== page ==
June 30, 2017
What's fugitive emissions?
Why it's important?
With growing awareness and strong environment control norms, compliance measures to control fugitive emissions will become more stringent in near future.
Arresting it at the source!
The best way to control fugitive emissions is to arrest it at its biggest source – valves.
Selecting valves that meet the compliance norms for fugitive emissions in every future purchase is important. But some simple steps performed on regular basis can go a long way in arresting fugitive emissions in existing valves.
Here is how some of the best companies do to ensure minimum fugitive emissions.
Standards. Keep it close.
Deviations from standards in valve design and material-selection fuel fugitive emissions. Following these standards to the core, along with manufacturer’s specifications in installation, maintenance of components go a long way in arresting fugitive emissions.
Tighten-up the Joints.
Often its the small things that makes the big difference. That’s true for fugitive emissions as well. Over 15% of fugitive emission is attributed to loose valve joints or flanges. The simple act of tightening the joints on regular intervals can reduce fugitive emission, significantly.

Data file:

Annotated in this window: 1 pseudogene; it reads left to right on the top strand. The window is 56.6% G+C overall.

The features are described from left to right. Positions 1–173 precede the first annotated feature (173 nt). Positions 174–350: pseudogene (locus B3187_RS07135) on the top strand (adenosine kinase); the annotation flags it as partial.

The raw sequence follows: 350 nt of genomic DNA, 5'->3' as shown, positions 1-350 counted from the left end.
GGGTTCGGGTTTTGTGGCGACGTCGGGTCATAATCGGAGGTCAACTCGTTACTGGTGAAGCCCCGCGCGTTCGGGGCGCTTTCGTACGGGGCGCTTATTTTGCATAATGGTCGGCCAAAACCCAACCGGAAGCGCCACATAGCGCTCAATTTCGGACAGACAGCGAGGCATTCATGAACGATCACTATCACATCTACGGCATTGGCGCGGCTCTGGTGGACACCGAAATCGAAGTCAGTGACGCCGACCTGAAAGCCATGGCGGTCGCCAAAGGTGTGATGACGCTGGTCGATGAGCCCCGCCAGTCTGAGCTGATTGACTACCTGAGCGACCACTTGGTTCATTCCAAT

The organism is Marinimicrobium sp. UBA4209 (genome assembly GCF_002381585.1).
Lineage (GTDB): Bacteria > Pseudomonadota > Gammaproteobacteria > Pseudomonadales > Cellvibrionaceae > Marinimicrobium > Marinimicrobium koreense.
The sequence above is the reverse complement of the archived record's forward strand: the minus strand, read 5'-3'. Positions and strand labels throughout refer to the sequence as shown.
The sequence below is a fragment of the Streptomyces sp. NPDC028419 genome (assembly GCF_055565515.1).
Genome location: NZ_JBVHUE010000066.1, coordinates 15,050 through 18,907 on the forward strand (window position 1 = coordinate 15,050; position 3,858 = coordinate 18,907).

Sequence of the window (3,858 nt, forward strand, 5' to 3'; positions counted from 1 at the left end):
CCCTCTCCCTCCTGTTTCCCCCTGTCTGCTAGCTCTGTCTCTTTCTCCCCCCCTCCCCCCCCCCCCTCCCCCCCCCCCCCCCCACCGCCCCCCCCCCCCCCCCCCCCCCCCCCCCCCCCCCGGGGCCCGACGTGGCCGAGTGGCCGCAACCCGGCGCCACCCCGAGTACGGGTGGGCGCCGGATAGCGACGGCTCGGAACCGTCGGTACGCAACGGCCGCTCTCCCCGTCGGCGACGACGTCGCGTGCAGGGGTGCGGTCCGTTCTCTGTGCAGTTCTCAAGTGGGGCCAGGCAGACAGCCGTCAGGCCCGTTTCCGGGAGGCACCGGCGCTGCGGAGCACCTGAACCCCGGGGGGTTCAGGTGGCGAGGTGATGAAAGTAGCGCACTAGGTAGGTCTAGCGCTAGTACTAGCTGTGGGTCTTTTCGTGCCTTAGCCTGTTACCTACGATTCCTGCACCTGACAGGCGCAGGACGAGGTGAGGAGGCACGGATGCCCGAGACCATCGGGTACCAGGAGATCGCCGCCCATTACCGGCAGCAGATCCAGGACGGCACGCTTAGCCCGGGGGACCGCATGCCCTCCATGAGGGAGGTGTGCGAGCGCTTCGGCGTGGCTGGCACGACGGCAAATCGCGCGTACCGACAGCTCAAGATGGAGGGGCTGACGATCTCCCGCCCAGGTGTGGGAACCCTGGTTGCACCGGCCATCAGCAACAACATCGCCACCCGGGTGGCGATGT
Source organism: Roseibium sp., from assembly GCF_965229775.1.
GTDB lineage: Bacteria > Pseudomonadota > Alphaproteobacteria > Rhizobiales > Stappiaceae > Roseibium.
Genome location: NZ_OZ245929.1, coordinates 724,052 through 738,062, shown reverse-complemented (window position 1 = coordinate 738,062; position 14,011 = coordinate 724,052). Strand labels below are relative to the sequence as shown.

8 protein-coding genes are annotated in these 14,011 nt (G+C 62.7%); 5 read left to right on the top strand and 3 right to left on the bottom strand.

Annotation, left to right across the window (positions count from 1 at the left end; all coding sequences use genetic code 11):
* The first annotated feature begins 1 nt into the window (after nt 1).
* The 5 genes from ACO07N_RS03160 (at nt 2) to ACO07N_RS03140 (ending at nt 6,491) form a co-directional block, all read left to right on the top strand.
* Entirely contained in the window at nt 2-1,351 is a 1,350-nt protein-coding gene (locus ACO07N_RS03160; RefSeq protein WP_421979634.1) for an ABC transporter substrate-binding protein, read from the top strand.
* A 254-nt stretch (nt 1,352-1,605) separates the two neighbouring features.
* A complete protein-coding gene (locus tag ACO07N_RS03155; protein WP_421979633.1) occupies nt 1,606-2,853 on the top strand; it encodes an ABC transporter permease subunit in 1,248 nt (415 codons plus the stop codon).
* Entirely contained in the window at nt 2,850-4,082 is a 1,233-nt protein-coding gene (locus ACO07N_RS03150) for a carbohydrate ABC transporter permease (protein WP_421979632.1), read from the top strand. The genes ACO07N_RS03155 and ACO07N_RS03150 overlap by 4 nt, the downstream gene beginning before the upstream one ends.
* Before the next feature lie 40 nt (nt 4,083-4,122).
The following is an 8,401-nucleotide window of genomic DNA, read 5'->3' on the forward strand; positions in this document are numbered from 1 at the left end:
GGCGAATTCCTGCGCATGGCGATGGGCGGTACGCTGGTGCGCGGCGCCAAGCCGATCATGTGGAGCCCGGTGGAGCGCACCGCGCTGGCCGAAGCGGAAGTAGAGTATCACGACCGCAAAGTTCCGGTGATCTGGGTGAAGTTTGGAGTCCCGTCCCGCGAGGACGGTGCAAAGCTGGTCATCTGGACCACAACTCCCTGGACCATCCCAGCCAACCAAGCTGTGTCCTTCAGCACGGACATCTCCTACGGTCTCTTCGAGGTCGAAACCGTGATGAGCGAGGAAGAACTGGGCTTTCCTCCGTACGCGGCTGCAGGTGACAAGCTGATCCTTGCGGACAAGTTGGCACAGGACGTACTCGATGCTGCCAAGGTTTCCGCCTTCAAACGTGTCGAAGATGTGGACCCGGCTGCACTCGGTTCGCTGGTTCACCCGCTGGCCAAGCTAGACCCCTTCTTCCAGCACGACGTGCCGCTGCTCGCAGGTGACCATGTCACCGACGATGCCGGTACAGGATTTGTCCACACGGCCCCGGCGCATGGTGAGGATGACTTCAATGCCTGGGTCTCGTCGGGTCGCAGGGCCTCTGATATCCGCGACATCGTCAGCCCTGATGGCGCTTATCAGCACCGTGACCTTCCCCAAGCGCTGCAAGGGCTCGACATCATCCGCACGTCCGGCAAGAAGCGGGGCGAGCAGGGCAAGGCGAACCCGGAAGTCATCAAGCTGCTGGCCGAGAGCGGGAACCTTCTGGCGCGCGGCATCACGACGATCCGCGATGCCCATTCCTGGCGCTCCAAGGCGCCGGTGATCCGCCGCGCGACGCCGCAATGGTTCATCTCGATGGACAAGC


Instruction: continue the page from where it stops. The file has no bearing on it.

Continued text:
Maintenance does the magic.
Companies following a preventative maintenance programs identify and stave off small problems before they become big ones. Predictive maintenance of valves is observed to bring down fugitive emissions of valves by close to 90% and keep it there for full life-cycle of the valve.
Check old valves, replace with FE tested ok
Finally, the most important measure is to procure FE tested valves as a policy. Typically, older valves tend to contribute more to Fugitive emissions owing to operational wear and tear. Check the fugitive emission levels of old valves and if found to be high, replace the same with FE tested ones.
Fugitive emissions are a key and growing concern. Companies that are successful in achieving a low levels of fugitive emission utilize the strategies above in order to minimize the potential for leaks. For sharing your thoughts and experiences on the topic, write to us at firstname.lastname@example.org and we will be happy to share and publish it with the readers of this newsletter.